In December 2018, hemp was federally legalized across the United States. Decades of needless and oppressive policy was finally undone, but unlike the slow and gradual state-by-state rollout of marijuana*, characterized by grueling months-long and sometimes years-long license application processes, unregulated hemp CBD was unleashed into everyday grocery and beauty stores in a matter of weeks.
So what’s the difference? What’s the difference between the CBD I get at a Whole Foods and a dispensary? The two plants are very similar and to make things worse, people often incorrectly use the terms interchangeably. While both plants are considered “cannabis”, there are many differences between hemp and marijuana.
THC and CBD content
Perhaps the biggest distinction between the two plants — and the one that causes the most confusion — is the THC content in the plants. THC is the psychoactive chemical in cannabis. It’s present in higher concentrations in marijuana than in hemp. THC is the component that is highly regulated and still not allowed in many areas. Marijuana plants have a 5% to 30% content of THC while hemp plants have content below 0.3%.
In contrast, hemp plants have much higher concentrations of CBD. This is just one of the many cannabinoids present in cannabis plants that have therapeutic effects. Hemp plants are often cultivated for CBD for people who are looking for the medicinal qualities without the psychoactive effects.
Full-spectrum CBD and CBD isolate
And perhaps what is the most confusing distinction between the different plants and products, is the difference between full-spectrum CBD and CBD isolate. CBD isolate, as the name might suggest, is the pure, crystalline form of the CBD molecule. Extracting isolate from hemp and marijuana produces the exact same result: a chunk of CBD molecule.
Full-spectrum CBD however, contains all the cannabinoids, flavonoids and terpenes that distinguish different strains and quality of cannabis, as well as producing the much-sought-after and elusive “entourage effect”.
The conditions in which hemp and marijuana grow are drastically different as well. Hemp crops grow outdoors in large fields. The plants thrive in a variety of environments, making them easy to grow all over the world. Their growth cycle is 108 to 120 days.
Marijuana plants are much more finicky when it comes to growing conditions. For this reason, most marijuana plants are grown indoors in a greenhouse or other carefully controlled environment. Temperature, humidity, and light are all factors that must be monitored closely for marijuana to thrive. The female plants are the desired plants. Any male plants are removed from the area to avoid pollination to ensure the THC content remains high.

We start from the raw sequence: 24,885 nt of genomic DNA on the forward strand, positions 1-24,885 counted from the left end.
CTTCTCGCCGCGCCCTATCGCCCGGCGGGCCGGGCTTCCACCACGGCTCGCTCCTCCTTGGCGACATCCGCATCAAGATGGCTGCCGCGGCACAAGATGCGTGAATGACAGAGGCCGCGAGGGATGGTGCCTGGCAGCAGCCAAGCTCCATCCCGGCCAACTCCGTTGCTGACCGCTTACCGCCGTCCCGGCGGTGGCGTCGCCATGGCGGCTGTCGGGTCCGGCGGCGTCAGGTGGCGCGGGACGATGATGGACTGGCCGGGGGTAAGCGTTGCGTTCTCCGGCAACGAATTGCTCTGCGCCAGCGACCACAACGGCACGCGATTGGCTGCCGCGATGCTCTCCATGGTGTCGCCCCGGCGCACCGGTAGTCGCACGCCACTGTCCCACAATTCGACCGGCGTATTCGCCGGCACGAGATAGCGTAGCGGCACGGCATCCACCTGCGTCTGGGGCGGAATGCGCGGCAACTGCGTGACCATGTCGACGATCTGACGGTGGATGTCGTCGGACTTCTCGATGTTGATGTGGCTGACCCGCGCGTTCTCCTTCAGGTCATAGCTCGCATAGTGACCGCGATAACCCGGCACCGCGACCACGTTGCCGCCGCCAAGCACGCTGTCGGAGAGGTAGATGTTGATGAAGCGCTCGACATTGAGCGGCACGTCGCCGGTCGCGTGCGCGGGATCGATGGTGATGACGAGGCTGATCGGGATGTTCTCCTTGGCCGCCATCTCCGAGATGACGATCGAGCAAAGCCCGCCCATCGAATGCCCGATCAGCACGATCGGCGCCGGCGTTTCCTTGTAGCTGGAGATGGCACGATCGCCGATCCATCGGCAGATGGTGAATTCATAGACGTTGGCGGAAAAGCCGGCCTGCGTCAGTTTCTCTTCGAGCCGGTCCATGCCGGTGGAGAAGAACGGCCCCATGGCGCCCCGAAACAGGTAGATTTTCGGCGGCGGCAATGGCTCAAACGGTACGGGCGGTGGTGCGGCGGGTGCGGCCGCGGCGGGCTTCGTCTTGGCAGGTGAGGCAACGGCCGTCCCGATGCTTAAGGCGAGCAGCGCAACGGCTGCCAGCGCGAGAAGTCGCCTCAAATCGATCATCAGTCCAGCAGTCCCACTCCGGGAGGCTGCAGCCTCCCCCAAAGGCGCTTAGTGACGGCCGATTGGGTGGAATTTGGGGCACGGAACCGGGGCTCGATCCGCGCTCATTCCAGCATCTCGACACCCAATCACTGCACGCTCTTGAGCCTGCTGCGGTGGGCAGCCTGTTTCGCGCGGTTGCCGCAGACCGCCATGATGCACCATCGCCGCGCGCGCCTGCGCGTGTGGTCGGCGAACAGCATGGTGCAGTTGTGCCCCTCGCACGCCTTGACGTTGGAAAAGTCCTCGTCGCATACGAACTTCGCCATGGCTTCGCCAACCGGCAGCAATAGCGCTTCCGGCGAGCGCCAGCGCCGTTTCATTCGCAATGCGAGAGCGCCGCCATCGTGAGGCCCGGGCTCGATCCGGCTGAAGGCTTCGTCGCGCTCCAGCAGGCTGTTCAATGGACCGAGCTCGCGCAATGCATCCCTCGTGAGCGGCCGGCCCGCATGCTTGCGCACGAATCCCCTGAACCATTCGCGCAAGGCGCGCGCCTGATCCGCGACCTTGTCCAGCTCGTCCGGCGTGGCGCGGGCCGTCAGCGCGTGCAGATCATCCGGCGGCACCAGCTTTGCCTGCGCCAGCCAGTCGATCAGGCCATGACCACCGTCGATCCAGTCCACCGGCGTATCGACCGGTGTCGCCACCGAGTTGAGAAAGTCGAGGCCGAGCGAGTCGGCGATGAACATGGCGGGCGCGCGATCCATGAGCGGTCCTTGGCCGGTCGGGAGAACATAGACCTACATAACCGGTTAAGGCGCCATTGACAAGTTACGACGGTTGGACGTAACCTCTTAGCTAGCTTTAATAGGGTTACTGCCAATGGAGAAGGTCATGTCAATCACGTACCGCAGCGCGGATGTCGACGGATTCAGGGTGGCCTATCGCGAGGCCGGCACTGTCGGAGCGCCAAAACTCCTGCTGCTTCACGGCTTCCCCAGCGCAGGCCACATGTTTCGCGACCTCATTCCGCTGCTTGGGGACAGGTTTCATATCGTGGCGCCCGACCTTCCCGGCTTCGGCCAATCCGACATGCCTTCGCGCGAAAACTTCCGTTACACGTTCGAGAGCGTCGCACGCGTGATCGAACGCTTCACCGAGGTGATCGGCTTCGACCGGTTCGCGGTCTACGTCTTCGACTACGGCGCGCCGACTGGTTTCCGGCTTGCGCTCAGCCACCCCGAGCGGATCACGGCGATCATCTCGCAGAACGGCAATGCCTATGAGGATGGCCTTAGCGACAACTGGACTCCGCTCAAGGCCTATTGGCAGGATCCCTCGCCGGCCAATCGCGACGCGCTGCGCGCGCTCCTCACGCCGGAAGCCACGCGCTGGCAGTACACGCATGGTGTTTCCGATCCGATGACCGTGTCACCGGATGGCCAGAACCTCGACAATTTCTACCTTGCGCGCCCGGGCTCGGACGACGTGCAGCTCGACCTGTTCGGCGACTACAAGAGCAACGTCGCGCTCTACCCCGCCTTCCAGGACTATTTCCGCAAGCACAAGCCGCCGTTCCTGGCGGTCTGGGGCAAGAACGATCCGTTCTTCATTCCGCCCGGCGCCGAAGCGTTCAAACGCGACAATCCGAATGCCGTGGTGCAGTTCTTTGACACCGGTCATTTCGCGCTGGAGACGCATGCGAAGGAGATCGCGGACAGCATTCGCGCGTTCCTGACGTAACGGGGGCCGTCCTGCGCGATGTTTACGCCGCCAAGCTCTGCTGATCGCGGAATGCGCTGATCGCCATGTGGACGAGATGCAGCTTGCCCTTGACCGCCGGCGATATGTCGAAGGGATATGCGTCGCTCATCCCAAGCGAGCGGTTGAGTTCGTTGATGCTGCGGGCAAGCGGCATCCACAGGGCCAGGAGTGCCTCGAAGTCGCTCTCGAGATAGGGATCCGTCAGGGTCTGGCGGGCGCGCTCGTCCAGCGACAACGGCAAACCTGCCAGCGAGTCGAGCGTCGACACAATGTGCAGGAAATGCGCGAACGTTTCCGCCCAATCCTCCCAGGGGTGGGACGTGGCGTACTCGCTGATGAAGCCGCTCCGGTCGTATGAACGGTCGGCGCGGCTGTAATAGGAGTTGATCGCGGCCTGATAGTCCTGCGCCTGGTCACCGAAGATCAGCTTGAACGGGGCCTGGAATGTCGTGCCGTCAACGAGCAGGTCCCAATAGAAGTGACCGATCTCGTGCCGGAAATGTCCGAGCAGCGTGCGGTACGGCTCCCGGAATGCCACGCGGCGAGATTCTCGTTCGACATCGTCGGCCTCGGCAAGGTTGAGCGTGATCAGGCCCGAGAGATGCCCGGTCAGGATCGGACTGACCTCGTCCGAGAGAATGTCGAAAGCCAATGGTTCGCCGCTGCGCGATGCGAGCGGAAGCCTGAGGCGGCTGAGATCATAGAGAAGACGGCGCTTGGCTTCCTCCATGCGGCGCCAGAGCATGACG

Why are hemp and marijuana grouped together?
Hemp and marijuana are vastly different in terms of their composition and their usage. Hemp doesn’t have the same effects as marijuana, but it was banned in the United States for decades because of the Controlled Substances Act of 1970. The law banned several problematic drugs but didn’t differentiate between the different forms of cannabis. Today, it’s generally understood that this was not an accident but in fact the culmination of racist propaganda to sway public opinion against hemp, as it began to threaten the timber industry’s position as our primary source of paper.* As a result, hemp became illegal to cultivate even though it wasn’t used for the same purposes. It also created all of the misconceptions that people have about the plant today.
Times are changing and more people are learning the differences between marijuana and hemp. They’re also embracing all of the benefits of both of these types of cannabis. Take time to explore all of the amazing things that cannabis has to offer.
*As described, the differences between hemp and marijuana are just as political as they are scientific. As culture and policy shift, the distinctions not only become more complicated, but they also reveal the racist and oppressive nature of our language and discourse. It is for this reason that we here at Flowertown do not encourage or condone the use of the term “marijuana” as it’s history and use has been a long-standing tool in the targeting of marginalized communities. However, the differences between these plants are so nuanced that the term is more convenient coining a new term that might further confuse readers.